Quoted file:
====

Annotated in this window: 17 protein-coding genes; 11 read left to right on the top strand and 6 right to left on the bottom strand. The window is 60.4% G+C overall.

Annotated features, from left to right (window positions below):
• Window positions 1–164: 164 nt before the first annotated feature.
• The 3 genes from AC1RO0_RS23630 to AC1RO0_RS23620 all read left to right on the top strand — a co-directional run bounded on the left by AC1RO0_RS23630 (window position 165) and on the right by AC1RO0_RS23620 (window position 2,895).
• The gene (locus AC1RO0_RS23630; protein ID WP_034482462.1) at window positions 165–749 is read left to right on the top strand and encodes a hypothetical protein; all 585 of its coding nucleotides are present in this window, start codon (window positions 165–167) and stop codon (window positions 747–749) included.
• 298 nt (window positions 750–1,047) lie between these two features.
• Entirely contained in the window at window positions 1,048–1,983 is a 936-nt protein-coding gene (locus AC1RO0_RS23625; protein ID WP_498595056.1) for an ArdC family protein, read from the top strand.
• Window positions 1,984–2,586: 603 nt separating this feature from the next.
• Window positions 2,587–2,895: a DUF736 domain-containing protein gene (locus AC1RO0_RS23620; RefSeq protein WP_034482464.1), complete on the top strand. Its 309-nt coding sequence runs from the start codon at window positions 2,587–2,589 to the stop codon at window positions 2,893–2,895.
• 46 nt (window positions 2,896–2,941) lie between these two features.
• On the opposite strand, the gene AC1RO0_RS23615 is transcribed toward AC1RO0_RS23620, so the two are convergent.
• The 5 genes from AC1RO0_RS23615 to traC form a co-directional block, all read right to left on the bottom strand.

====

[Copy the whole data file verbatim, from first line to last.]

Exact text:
Annotated in this window: 17 protein-coding genes; 11 read left to right on the top strand and 6 right to left on the bottom strand. The window is 60.4% G+C overall.

Annotated features, from left to right (window positions below):
• Window positions 1–164: 164 nt before the first annotated feature.
• The 3 genes from AC1RO0_RS23630 to AC1RO0_RS23620 all read left to right on the top strand — a co-directional run bounded on the left by AC1RO0_RS23630 (window position 165) and on the right by AC1RO0_RS23620 (window position 2,895).
• The gene (locus AC1RO0_RS23630; protein ID WP_034482462.1) at window positions 165–749 is read left to right on the top strand and encodes a hypothetical protein; all 585 of its coding nucleotides are present in this window, start codon (window positions 165–167) and stop codon (window positions 747–749) included.
• 298 nt (window positions 750–1,047) lie between these two features.
• Entirely contained in the window at window positions 1,048–1,983 is a 936-nt protein-coding gene (locus AC1RO0_RS23625; protein ID WP_498595056.1) for an ArdC family protein, read from the top strand.
• Window positions 1,984–2,586: 603 nt separating this feature from the next.
• Window positions 2,587–2,895: a DUF736 domain-containing protein gene (locus AC1RO0_RS23620; RefSeq protein WP_034482464.1), complete on the top strand. Its 309-nt coding sequence runs from the start codon at window positions 2,587–2,589 to the stop codon at window positions 2,893–2,895.
• 46 nt (window positions 2,896–2,941) lie between these two features.
• On the opposite strand, the gene AC1RO0_RS23615 is transcribed toward AC1RO0_RS23620, so the two are convergent.
• The 5 genes from AC1RO0_RS23615 to traC form a co-directional block, all read right to left on the bottom strand.